Rocky Braat – Blood Brother

Rocky Braat is a young American man who found his calling while traveling through India, after helping out at an orphanage for children with HIV. After spending a few days with them, he found that he couldn’t leave them and so he returned to America, sold everything he owned and went back to help care of the children who thought of him as a big brother.

“Blood Brother” is the Sundance award-winning documentary about Rocky, and was one of the most moving films I have ever seen. Some of it is hard to watch, and it won’t leave many eyes dry. But it is also so inspiring and I found myself thinking about it long after. Many of us see the hardships of others on our travels, or in the media, and feel empathy… wish we could do something… maybe even send a donation. Rocky is doing something.  He was so touched by the children’s joy and love in spite of their hardships, that he packed up his life in America to live with them at the orphanage and become a family.

Steve Hoover is Rocky’s best friend and filmmaker. In an effort to find out what motivated his friend’s drastic action, Hoover decided to film Rocky’s as he left his home in Pittsburg to return to the orphanage in India.

Part of the film’s impact is the honesty and vulnerability of how Rocky’s is portrayed. He is not a saint, but a real person who is living with the joy, sadness and frustration that comes with caring for his new family of children at the orphanage. These kids are dealing with serious health problems as well as abandonment and rejection by their families. “Rocky Anna,” which means “Brother Rocky” in Tamil, serves as their teacher, doctor, dentist, father, and friend.

See the “Blood Brother” film trailer.

“Blood Brother” is available on iTunes and Amazon. All of the filmmaker profits are going to Rocky and the kids and other HIV efforts.

If you would like more information about Rocky and the orphanage, or would like to make a donation, see their website www.givethemlight.org.

anchovy and tomato on bread

Eating out in Spain – Tapas 101

Tapas are not a particular type of food but a fun and casual style of eating out and socializing in Spain. A tapa is simply a small snack that is served with your drink, and several tapas can make a meal. Bonus – in southern Spain, tapas are usually free with your drink! Often people will visit a few different tapas bars in one night.

At a tapas bar you will usually find:

  • tapas: snack-size portions
  • raciónes: larger portions, good for sharing. (these are not free)
  • media ración: half a raciónes. If this isn’t offered on the menu, you can still ask
  • pintxos: also called pinchos, little open face sandwiches, spiked with a toothpick. (usually not free, but inexpensive)

The cost is generally about €1.50 for drink plus a tapa. The drink doesn’t have to be wine or beer – you can order a water or soft drink with a tapa also. Sometimes we might order a raciónes of one item, then round out the meal with a variety of tapas. To find a good tapas bar, try walking a street or two off the main tourist areas or ask locally for recommendations. The best tapas bars are often the busiest, and may seem intimidating at first, but go for it!  Sometimes it seems that there is no room, but somehow a space opens up eventually. You will find all ages in tapas bars, and they can be a great place to meet locals and fellow travelers.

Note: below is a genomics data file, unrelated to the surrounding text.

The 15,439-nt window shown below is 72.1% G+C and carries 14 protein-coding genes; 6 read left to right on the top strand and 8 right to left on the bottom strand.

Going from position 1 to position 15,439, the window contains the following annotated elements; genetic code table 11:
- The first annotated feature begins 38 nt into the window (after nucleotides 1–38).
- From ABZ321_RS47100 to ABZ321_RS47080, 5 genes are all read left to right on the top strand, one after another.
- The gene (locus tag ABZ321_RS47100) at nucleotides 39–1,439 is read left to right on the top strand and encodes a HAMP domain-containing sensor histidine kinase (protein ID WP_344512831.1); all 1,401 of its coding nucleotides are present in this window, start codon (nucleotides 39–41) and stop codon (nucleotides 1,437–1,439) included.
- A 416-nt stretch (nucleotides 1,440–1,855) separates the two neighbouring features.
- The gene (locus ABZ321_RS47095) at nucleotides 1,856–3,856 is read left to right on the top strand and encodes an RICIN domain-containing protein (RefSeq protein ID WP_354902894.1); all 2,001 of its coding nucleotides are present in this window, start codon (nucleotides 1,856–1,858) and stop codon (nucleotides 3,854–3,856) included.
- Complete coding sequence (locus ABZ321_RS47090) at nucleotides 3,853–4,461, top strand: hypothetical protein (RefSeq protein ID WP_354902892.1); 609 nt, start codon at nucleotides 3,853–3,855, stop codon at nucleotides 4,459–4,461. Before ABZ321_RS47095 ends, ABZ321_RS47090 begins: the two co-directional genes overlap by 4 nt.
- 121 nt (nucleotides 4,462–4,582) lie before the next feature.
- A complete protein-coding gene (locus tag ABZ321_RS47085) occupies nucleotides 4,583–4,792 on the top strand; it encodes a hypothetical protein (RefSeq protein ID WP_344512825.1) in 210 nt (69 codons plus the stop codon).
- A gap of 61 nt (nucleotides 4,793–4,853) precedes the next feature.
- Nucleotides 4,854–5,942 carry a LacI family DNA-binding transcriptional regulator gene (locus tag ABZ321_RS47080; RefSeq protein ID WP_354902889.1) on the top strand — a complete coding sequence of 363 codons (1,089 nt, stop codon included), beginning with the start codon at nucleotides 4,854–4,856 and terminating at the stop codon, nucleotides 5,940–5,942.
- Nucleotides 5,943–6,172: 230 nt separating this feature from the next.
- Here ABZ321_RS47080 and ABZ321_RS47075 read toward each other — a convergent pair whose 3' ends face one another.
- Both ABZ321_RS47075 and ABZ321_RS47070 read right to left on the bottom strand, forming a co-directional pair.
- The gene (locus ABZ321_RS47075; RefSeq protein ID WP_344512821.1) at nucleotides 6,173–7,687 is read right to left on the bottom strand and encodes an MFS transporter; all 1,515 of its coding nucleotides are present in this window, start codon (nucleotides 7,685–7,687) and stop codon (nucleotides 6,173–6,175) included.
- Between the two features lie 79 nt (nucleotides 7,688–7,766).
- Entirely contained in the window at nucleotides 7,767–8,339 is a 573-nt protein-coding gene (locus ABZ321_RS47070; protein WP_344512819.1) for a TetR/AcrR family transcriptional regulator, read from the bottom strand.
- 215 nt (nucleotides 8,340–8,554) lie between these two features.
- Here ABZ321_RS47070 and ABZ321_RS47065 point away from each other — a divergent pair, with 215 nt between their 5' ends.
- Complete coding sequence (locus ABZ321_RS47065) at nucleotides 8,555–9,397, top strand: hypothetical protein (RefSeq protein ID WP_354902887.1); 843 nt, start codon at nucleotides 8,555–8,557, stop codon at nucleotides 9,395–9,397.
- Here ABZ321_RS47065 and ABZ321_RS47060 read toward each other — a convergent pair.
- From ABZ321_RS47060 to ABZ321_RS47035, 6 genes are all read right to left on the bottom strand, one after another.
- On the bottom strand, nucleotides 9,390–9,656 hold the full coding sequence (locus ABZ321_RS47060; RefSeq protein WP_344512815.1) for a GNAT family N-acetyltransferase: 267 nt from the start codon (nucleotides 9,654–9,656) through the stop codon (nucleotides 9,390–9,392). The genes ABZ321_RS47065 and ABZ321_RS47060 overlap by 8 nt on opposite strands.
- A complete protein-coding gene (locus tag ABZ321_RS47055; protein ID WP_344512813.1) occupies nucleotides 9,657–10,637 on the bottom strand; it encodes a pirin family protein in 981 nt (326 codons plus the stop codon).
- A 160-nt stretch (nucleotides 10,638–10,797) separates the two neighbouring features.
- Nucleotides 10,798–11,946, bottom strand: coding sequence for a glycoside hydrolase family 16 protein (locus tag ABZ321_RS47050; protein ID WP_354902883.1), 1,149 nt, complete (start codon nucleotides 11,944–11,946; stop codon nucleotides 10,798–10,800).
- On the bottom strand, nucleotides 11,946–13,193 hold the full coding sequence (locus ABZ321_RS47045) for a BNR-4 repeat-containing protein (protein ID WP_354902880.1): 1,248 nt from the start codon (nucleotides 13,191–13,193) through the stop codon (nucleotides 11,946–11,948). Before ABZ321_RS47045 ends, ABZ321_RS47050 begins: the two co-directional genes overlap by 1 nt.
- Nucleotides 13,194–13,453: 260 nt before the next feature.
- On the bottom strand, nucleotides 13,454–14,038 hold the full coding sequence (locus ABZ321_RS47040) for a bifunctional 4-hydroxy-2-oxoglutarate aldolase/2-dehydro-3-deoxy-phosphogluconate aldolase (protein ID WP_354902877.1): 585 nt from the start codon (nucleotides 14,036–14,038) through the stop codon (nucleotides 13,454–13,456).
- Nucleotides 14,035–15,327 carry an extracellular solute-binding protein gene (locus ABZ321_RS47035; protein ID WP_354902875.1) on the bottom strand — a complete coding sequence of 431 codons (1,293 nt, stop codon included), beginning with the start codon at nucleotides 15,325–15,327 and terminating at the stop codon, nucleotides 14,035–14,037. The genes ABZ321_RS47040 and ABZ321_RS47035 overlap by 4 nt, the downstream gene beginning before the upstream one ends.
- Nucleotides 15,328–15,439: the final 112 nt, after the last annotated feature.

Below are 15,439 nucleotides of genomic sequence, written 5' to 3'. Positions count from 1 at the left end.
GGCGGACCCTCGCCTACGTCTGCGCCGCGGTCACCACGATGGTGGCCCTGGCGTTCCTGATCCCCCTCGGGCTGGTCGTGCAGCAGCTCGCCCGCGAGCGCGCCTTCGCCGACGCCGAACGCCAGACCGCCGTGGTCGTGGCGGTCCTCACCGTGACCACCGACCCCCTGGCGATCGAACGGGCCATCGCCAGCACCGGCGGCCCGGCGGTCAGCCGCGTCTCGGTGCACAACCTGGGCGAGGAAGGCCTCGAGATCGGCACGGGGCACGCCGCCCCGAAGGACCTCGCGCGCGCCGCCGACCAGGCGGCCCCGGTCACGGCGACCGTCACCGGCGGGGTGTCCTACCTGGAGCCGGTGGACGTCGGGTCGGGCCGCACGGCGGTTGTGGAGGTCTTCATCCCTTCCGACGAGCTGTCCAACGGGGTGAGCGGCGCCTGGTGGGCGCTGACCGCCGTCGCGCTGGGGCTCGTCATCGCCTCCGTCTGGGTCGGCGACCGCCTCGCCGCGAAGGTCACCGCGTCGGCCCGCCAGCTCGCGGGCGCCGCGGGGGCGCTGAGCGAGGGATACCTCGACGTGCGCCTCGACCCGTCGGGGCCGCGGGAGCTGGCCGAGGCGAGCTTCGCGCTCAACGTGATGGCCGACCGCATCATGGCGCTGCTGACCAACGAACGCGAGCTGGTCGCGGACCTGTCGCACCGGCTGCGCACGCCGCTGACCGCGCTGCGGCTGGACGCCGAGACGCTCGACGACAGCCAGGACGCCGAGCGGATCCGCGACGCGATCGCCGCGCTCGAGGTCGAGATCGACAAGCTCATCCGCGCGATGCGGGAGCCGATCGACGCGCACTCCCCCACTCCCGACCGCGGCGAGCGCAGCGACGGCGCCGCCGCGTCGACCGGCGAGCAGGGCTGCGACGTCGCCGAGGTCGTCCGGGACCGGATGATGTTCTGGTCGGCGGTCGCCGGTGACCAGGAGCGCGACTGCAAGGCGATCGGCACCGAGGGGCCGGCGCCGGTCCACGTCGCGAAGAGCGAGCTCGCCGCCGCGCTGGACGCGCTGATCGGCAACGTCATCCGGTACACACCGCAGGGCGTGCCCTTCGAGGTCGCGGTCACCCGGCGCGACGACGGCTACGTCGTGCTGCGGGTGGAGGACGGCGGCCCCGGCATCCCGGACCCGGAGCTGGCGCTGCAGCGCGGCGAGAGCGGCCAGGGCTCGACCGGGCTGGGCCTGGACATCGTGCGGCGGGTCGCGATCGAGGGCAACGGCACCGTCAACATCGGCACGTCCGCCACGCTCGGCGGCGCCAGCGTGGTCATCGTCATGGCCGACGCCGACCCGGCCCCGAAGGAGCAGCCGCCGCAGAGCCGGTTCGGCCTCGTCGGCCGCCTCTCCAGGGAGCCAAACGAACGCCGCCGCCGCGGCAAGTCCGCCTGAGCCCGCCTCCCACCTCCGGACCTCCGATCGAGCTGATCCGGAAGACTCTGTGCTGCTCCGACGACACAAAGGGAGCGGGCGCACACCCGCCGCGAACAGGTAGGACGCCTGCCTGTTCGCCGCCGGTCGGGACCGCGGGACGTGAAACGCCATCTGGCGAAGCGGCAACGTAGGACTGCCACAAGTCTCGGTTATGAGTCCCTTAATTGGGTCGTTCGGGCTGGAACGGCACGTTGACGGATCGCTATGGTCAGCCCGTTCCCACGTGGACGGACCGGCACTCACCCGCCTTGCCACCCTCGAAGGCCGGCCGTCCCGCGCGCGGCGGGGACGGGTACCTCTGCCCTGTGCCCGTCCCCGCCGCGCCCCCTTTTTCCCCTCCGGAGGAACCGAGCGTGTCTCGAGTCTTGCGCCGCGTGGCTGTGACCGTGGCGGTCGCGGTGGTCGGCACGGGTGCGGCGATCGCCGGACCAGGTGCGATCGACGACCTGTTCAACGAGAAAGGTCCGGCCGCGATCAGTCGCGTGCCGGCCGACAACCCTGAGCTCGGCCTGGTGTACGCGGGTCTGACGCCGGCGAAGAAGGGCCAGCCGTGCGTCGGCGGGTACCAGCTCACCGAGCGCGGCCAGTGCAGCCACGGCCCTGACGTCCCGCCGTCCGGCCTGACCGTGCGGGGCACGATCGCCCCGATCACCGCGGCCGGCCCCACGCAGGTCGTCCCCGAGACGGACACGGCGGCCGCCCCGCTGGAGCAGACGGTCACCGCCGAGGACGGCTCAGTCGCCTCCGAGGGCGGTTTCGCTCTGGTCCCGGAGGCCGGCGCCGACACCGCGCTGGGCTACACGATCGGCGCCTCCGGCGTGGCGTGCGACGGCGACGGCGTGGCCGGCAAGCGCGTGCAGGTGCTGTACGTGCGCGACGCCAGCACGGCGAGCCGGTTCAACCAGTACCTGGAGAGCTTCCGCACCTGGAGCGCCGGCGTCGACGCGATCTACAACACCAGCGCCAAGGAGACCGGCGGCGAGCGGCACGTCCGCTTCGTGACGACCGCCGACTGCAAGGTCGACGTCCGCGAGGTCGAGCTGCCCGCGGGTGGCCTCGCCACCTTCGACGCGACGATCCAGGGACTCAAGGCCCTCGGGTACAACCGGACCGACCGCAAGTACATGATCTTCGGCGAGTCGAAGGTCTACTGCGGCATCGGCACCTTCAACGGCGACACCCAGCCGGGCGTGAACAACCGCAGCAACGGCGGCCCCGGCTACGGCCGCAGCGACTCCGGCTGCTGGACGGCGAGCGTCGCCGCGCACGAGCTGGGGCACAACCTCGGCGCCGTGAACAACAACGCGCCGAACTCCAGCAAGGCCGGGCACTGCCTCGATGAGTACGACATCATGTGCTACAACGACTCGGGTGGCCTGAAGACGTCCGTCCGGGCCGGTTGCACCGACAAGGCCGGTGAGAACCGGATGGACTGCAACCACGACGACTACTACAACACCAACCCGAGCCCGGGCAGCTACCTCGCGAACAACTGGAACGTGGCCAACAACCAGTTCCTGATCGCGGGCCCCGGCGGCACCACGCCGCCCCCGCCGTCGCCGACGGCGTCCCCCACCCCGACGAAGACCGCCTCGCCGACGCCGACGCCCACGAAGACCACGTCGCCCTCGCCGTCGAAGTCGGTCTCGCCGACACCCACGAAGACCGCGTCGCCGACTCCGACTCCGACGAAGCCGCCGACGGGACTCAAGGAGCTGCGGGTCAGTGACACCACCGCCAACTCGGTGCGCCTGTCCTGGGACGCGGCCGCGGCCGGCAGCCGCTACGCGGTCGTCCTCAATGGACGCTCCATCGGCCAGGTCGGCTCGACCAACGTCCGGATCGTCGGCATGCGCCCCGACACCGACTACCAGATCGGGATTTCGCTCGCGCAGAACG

You usually order your drink at the bar. You might be offered a tapa, but if not just ask. Often at the bar there is a display of food on offer, some of which is served cold, and some will be cooked for you. Some tapas bars specialize in one type of food, such as seafood, ham, or pintxos. You pay at the end when you are ready to go. In the case of pinxtos, the toothpicks will be counted to keep track of the bill.

Below is a sample of popular tapas

  • habas con jamón: broad beans with ham
  • huevo cocido: hard-boiled egg
  • jamón Serrano: thinly sliced, cured ham
  • jamón Iberico: thinly sliced, cured ham from free-range acorn-fed pigs
  • magro con tomate: pork with tomato
  • mejillones: mussels
  • patatas alioli: potatoes in garlic mayonnaise
  • patatas bravas: fried potatoes with spicy tomato sauce
  • pimientos: peppers
  • pinchitos: spicy pork kebabs
  • pisto: ratatouille
  • pulpo: octopus
  • rabo de toro: oxtail stew
  • sardinas: fresh sardines
  • salchicha: sausage
  • sepia: cuttlefish
  • tortilla Española = Spanish potato omelette (served hot or cold)
  • pan: bread
  • pan con tomate: bread with tomato
  • queso Manchego: cured sheep cheese (specifically, cheese made in the La Mancha region of Spain from the milk of sheep of the Manchega breed)

How to Bring Your Dog to Europe

We recently took a six-week trip to the Costa del Sol in Spain, accompanied by our yorkshire terrier, Winston. He has travelled with us on several road trips in western Canada and the US, but we have never taken a pet on a transatlantic flight.  The experience turned out to be a great one for us as well as Winston.

Please note: the following reflects our experience bringing our dog from Canada to Europe. The procedure for pet travel from the United States to Europe is almost the same. Contact the USDA for more information and forms. Check with your veterinarian, preferred airline, and destination authority for travel and pet import requirements specific to your situation. The following information is essentially the same for cats and ferrets.